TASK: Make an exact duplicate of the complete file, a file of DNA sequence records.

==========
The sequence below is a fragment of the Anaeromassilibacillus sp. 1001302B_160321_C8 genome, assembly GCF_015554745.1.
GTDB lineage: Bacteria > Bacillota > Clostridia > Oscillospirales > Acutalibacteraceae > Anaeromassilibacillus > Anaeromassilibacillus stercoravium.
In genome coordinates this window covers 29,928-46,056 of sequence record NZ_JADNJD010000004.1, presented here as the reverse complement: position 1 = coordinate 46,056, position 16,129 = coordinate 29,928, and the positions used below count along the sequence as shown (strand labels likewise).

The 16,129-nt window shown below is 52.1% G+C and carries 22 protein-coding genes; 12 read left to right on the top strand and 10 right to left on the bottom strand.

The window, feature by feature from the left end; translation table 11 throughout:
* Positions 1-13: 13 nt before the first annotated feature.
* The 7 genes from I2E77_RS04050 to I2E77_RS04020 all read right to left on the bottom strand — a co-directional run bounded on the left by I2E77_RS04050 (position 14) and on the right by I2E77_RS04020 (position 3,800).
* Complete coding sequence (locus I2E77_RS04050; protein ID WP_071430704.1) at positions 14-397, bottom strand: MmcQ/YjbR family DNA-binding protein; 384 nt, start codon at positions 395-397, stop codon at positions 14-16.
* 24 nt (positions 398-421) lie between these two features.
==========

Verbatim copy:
The sequence below is a fragment of the Anaeromassilibacillus sp. 1001302B_160321_C8 genome, assembly GCF_015554745.1.
GTDB lineage: Bacteria > Bacillota > Clostridia > Oscillospirales > Acutalibacteraceae > Anaeromassilibacillus > Anaeromassilibacillus stercoravium.
In genome coordinates this window covers 29,928-46,056 of sequence record NZ_JADNJD010000004.1, presented here as the reverse complement: position 1 = coordinate 46,056, position 16,129 = coordinate 29,928, and the positions used below count along the sequence as shown (strand labels likewise).

The 16,129-nt window shown below is 52.1% G+C and carries 22 protein-coding genes; 12 read left to right on the top strand and 10 right to left on the bottom strand.

The window, feature by feature from the left end; translation table 11 throughout:
* Positions 1-13: 13 nt before the first annotated feature.
* The 7 genes from I2E77_RS04050 to I2E77_RS04020 all read right to left on the bottom strand — a co-directional run bounded on the left by I2E77_RS04050 (position 14) and on the right by I2E77_RS04020 (position 3,800).
* Complete coding sequence (locus I2E77_RS04050; protein ID WP_071430704.1) at positions 14-397, bottom strand: MmcQ/YjbR family DNA-binding protein; 384 nt, start codon at positions 395-397, stop codon at positions 14-16.
* 24 nt (positions 398-421) lie between these two features.